Measuring the alternatives
It is interesting to see that some new indices have just been created to measure some of the fastest- growing asset classes in alternative investment strategies. Zurich Capital Markets in conjunction with Schneeweis Partners has just created the Zurich Hedge Fund Indices. With Swiss and US institutional investors leading the way in investing in these asset classes it is entirely appropriate that the US subsidiary of a leading Swiss insurance company should introduce the new indices.
Hedge fund indices are not new but this appears to be the first time that anyone has brought out an index specifically targeted at institutional investors in the sector.
But what should institutional investors look for in a hedge fund index? An obvious answer is that it should be constructed using only those funds and managers most likely to be considered for investment by institutional investors themselves. According to Zurich this means liquidity, transparency and return consistency within a predefined hedge fund universe. That universe should exclude strategies that employ significant leverage or make extensive use of complex derivatives.
The total assets under management in the hedge funds industry are now estimated to be well in excess of $500bn (E581bn) – a huge increase over the past 10 years. The new indices cover convertible arbitrage; merger arbitrage; distressed securities; event-driven multi-strategy, and hedged equity.
The pro-forma returns for January 1998 –December 2000 make very interesting reading. The most consistent style over the period is merger arbitrage and the most rewarding, but with the biggest volatility, is hedged equity with a return of 107% over the three years.
The job of sifting through the funds to create the new indices has obviously been done very thoroughly. For example, in creating the hedged equity index, 499 programmes were analysed with 382 having sufficient track record but only 68 deemed to have sufficient assets. Only 17 made it into the relevant index. Inevitably, the index committee is composed of Americans, but it is reassuring to see that representatives of pension funds and other institutional investors with active hedge fund investment programmes are included on the committee.
It is also the time of year when we look at the returns achieved by other alternative investment strategies and in particular private equity. Results have just been published for both the UK and the Dutch private equity fund industries.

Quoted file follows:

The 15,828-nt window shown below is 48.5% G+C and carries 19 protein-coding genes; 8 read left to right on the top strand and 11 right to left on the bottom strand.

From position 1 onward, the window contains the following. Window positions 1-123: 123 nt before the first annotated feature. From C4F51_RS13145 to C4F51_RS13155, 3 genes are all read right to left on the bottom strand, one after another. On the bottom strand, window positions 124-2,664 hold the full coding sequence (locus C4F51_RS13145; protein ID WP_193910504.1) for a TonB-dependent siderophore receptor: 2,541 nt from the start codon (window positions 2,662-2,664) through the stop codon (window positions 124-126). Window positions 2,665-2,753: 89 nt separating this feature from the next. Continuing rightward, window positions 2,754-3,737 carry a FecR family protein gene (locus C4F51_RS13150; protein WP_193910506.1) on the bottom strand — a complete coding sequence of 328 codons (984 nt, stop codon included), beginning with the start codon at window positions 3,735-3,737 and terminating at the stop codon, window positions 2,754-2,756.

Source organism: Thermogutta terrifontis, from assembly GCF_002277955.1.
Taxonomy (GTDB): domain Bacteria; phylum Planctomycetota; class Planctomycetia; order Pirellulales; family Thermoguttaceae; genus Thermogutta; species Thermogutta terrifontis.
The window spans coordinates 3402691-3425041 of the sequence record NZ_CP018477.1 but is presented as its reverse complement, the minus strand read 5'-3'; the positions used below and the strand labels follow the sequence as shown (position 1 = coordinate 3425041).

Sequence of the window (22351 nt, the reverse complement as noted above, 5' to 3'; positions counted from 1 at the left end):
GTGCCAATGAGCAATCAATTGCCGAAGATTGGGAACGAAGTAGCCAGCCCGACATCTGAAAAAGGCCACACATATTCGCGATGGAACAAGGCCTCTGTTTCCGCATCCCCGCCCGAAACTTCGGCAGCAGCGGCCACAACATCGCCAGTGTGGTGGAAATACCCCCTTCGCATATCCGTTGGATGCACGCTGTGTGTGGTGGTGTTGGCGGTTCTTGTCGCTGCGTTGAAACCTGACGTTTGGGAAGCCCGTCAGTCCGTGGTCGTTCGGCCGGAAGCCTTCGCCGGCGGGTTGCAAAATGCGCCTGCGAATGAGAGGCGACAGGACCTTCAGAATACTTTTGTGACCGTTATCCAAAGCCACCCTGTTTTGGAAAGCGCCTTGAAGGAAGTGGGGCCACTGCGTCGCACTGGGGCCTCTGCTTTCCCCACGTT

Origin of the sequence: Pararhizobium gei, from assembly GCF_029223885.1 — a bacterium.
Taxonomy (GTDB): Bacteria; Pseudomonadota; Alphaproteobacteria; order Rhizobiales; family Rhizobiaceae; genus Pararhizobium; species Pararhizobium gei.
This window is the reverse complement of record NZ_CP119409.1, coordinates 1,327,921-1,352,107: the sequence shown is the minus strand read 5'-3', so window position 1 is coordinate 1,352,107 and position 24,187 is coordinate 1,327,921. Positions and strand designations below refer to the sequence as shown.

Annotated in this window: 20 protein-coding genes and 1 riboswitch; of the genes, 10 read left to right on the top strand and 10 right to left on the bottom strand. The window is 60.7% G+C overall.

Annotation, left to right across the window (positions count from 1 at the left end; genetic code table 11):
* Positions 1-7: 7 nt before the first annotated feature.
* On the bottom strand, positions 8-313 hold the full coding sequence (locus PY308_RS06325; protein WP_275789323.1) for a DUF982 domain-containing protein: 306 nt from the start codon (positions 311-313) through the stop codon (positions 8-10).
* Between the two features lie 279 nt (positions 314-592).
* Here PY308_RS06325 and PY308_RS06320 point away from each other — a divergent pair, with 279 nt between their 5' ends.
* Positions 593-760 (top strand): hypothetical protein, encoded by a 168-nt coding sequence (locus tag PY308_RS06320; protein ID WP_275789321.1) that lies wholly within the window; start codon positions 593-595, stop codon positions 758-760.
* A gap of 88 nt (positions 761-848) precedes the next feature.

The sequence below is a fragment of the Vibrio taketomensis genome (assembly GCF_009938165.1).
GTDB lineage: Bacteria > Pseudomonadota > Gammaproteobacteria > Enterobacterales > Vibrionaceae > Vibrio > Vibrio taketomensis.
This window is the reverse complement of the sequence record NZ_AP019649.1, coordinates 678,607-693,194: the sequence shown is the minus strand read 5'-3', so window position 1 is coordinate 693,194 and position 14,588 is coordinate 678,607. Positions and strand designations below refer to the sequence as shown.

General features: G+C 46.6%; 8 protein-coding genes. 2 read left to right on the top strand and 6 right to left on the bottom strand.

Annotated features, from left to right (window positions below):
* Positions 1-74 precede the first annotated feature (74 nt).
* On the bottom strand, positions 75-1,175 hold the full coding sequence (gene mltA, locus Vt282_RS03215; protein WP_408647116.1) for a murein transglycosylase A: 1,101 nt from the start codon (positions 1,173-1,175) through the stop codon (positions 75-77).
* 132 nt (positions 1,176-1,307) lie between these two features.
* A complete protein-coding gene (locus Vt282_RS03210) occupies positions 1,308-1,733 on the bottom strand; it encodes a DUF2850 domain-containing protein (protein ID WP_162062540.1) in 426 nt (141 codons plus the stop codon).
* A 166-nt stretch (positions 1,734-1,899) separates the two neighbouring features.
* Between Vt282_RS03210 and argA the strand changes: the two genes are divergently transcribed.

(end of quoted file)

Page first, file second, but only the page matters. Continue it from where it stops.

The UK numbers are the more comprehensive, simply because the industry in the UK is so much bigger. The British Venture Capital Association (BVCA) includes 244 private equity funds in its survey and produced a net return across all investment stages of 25.6% last year. Given that the FTSE All-share recorded a negative performance this must be seen as an extremely good return. Probably more relevant, however, are the 10-year performance numbers. The overall return for the period ending December 2000 turned out to be 20.4% a year, with early stage investment producing an impressive 24.5% a year over the 10 years.
The return of the Dutch venture capital industry, as represented by its association, the NVP, was pretty similar at 17% a year over the same period with the buy-out sector producing 22% a year.
Pensioenfonds PGGM has reported an exceptional return of 33% from its private equity exposure in 2000. Is it any wonder that PGGM expects to increase its allocation to private equity to 7.5% of its assets. The Netherlands’ third largest scheme, the Metalworkers, already has an allocation of 6.3% to alternative investments.
ABP, PGGM’s partner in the NIB Capital joint venture and Europe’s largest pension fund, has an exposure of 1.5% to private equity and intends increasing this to around 4% of total investments over the coming years. Given ABP’s size, this amounts to a huge commitment to the sector but does not come close to the sort of exposure that some large US pension funds have.
For example, the $24bn DuPont Pension Fund has a private market (mostly private equity) exposure of nearly 15% and has achieved returns of almost 30% a year on its venture investments over the past 10 years. DuPont may not be entirely representative of US pension funds but it is far from untypical of the largest US corporate pension funds.
With private equity continuing to produce the returns it has over the past 10 years, it is difficult to see why so many European pension funds, with the exception of the biggest, bury their heads in the sand and refuse to have anything to do with the sector.
Still, in the UK, the Myners Report has at least put the subject back on to trustee meeting agendas. I shall look with interest to see whether we will see an increase in alternative investment exposure over the next few years.